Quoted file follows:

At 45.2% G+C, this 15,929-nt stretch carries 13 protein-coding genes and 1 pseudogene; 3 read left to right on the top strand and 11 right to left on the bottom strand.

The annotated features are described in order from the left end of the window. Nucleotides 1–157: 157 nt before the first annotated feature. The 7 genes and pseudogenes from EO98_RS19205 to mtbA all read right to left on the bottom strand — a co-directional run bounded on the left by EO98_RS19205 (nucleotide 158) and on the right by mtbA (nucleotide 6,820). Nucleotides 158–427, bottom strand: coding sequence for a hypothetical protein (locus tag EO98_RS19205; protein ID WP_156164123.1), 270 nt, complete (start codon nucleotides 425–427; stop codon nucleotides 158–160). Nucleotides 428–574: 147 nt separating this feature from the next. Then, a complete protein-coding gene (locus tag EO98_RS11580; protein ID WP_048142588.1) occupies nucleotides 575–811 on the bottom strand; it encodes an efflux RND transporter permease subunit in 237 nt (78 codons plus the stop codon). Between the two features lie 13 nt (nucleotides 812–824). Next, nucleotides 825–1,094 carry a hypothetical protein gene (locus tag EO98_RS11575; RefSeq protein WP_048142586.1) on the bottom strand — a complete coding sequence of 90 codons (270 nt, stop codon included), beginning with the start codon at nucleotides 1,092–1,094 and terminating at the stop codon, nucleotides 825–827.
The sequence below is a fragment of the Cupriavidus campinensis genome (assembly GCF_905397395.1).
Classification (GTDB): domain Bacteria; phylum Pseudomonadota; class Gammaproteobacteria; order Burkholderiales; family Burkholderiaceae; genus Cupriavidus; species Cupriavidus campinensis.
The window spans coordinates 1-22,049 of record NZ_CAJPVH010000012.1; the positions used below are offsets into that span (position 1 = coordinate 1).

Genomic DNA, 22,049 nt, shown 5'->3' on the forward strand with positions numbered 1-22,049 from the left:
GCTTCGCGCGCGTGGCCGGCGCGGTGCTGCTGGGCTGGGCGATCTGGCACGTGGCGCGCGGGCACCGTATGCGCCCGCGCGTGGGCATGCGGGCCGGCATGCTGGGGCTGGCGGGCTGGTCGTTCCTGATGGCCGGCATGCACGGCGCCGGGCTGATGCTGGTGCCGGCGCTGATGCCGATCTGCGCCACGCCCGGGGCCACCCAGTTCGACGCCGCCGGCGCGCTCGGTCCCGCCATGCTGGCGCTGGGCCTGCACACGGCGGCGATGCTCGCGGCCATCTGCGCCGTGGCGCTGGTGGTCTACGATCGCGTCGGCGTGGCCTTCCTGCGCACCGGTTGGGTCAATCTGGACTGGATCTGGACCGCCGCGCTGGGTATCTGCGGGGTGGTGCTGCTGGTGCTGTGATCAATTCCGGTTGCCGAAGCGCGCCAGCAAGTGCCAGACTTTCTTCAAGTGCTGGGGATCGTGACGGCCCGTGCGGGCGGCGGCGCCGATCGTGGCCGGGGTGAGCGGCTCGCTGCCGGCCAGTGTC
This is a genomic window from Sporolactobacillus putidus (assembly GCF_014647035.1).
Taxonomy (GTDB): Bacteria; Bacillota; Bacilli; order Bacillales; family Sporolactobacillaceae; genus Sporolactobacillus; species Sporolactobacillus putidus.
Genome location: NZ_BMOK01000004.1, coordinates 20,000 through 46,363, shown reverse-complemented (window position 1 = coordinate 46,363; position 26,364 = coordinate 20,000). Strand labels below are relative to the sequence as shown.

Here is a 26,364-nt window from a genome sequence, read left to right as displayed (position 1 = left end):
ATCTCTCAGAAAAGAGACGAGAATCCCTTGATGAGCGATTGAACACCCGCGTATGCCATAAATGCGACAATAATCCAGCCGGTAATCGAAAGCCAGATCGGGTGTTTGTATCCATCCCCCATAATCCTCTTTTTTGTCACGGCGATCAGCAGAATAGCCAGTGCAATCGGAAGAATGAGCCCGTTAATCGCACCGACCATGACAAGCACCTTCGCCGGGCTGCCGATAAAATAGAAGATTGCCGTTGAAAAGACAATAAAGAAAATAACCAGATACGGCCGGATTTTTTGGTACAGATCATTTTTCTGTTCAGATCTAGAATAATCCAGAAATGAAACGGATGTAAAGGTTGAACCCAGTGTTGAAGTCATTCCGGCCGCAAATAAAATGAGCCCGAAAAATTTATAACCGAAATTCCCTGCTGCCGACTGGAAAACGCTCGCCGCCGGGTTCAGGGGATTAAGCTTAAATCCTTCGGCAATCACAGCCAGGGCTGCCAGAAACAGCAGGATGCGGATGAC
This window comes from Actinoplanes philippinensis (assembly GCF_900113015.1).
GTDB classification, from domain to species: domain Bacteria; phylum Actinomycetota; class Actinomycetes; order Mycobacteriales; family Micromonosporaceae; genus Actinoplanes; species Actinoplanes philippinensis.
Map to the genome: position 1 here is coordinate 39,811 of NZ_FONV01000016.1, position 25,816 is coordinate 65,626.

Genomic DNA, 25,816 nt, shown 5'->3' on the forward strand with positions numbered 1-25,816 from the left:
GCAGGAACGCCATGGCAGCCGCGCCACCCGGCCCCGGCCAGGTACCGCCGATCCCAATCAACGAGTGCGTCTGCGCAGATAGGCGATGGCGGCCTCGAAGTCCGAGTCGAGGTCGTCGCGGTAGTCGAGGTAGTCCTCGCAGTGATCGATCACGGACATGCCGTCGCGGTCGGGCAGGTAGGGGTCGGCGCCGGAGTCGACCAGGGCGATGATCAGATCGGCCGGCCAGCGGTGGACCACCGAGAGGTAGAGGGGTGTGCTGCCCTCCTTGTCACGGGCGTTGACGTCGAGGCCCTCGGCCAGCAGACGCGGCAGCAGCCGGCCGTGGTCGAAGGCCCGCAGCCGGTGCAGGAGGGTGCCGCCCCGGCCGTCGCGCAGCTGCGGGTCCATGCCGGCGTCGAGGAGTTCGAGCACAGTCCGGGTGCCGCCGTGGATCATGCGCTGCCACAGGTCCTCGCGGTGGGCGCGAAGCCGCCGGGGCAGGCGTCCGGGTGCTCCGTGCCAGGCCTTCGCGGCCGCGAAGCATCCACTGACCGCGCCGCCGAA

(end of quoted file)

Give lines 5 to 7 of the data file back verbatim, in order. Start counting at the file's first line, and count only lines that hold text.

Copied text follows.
The window spans coordinates 1-22,049 of record NZ_CAJPVH010000012.1; the positions used below are offsets into that span (position 1 = coordinate 1).

Genomic DNA, 22,049 nt, shown 5'->3' on the forward strand with positions numbered 1-22,049 from the left:
GCTTCGCGCGCGTGGCCGGCGCGGTGCTGCTGGGCTGGGCGATCTGGCACGTGGCGCGCGGGCACCGTATGCGCCCGCGCGTGGGCATGCGGGCCGGCATGCTGGGGCTGGCGGGCTGGTCGTTCCTGATGGCCGGCATGCACGGCGCCGGGCTGATGCTGGTGCCGGCGCTGATGCCGATCTGCGCCACGCCCGGGGCCACCCAGTTCGACGCCGCCGGCGCGCTCGGTCCCGCCATGCTGGCGCTGGGCCTGCACACGGCGGCGATGCTCGCGGCCATCTGCGCCGTGGCGCTGGTGGTCTACGATCGCGTCGGCGTGGCCTTCCTGCGCACCGGTTGGGTCAATCTGGACTGGATCTGGACCGCCGCGCTGGGTATCTGCGGGGTGGTGCTGCTGGTGCTGTGATCAATTCCGGTTGCCGAAGCGCGCCAGCAAGTGCCAGACTTTCTTCAAGTGCTGGGGATCGTGACGGCCCGTGCGGGCGGCGGCGCCGATCGTGGCCGGGGTGAGCGGCTCGCTGCCGGCCAGTGTC